I have managed to get a copy from the library and have read the intro and first two chapters.
I will give my reaction to the books message later.
For now I want to deal with how the book deals with evidence and theory. This book has been accused of putting up straw men to easily knock down. And in the reviews above you will find elements of those accusations.
So I was prepared for a book that might annoy me with an over simplistic positioning of the myth makers. And what I got was a much better thing. Each chapter is neatly organised into three parts:
- Theoretical evidence
- Modern practice
- Why is it a myth?
Part three is all about evidence from cognitive sciences, and psychology. And this is what most attracts me. There seems to be a growing cross disciplinary subject called “learning sciences“. And what struck me is that the evidence from the first section is from writers who had no evidence but their experience – they were working at time when there was no scientific study. Great thinkers like Rosseau, Dickens, Dewey, and Freire were writing cogent and persuasive arguments based on their experience and analysis of contemporary education and classrooms.
Compare this to cognitive scientists, memory scientists and others who attempt to tease out how we actually remember things, and how we think. I have been reading another book that reviews the current work on “How we learn” which demonstrates that the learning sciences are growing rapidly and counter so many of our commonly accepted ideas about study and learning.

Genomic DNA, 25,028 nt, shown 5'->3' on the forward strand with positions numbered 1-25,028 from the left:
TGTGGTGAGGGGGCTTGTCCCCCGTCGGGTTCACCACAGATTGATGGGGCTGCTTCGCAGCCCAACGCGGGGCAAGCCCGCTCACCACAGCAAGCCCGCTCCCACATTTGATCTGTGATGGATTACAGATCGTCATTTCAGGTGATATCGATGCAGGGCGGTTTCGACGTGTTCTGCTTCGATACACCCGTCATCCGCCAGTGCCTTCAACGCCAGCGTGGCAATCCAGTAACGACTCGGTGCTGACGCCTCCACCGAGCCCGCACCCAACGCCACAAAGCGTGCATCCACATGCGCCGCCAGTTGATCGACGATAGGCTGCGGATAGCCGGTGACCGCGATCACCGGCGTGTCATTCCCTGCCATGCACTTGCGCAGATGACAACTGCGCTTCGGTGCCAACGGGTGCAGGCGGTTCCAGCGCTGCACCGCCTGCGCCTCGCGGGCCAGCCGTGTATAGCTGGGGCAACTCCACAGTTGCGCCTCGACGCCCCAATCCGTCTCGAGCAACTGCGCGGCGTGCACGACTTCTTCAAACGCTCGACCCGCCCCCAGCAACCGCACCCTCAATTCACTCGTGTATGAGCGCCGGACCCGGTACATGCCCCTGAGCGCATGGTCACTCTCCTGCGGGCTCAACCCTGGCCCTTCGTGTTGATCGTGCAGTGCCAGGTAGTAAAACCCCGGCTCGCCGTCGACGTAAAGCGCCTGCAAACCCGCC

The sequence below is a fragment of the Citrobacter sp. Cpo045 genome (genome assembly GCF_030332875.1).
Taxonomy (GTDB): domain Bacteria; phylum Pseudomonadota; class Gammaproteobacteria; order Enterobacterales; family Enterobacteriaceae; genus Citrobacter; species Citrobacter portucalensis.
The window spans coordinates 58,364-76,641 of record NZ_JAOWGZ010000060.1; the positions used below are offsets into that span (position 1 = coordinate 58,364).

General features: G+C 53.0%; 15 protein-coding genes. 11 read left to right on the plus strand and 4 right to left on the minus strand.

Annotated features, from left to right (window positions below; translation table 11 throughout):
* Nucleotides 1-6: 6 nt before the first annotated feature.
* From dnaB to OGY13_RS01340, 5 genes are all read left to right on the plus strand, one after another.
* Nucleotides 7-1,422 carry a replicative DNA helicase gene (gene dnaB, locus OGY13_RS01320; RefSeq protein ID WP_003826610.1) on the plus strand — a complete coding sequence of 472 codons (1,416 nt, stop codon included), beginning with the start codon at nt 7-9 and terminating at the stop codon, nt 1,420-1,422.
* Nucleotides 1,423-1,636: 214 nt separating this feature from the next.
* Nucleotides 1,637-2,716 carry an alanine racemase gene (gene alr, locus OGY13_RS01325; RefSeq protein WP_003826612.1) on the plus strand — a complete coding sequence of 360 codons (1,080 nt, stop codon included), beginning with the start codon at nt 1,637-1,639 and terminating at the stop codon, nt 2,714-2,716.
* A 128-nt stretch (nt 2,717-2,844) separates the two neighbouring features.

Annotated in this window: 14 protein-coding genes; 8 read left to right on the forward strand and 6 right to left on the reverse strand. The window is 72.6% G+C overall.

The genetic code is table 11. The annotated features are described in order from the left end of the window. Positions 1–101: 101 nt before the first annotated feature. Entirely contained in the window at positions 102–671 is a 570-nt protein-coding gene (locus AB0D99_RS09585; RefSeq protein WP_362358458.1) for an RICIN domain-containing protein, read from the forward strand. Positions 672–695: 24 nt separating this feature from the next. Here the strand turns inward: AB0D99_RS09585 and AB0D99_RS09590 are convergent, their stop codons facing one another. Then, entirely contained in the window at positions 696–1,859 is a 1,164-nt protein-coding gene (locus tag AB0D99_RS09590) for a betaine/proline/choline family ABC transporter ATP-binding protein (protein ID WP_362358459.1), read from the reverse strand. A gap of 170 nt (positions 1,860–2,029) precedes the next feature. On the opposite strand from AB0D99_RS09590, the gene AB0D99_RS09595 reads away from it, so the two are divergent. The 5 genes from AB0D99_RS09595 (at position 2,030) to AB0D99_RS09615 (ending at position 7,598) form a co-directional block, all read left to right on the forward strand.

One of the best lines from the the Seven Myths book is the scrambled egg metaphor by E D Hirsch: “who sees the relationship between knowledge and skills as being like a scrambled eff. You cannot unscramble an egg, and you cannot unscramble knowledge from skills.”
Which in turn reminds me of the jam being stirred into a rice pudding image from the wonderfully thought provoking play Arcadia by Tom Stoppard. (I wonder if Hirsch borrowed the idea from Stoppard and who in turn Stoppard stole it from?)
And this is what pedagogy needs. We need to shed the thinkers who used only the evidence of their experience. Anecdote is not evidence. The subject of how we think cannot be left to an individual’s experience of their own thinking. All the studies and books I have read about the cognitive sciences generally echo the fact that our thought processes are not transparent to our conscious brains. A scientific basis is required, on which we can build an evidence based craft of teaching.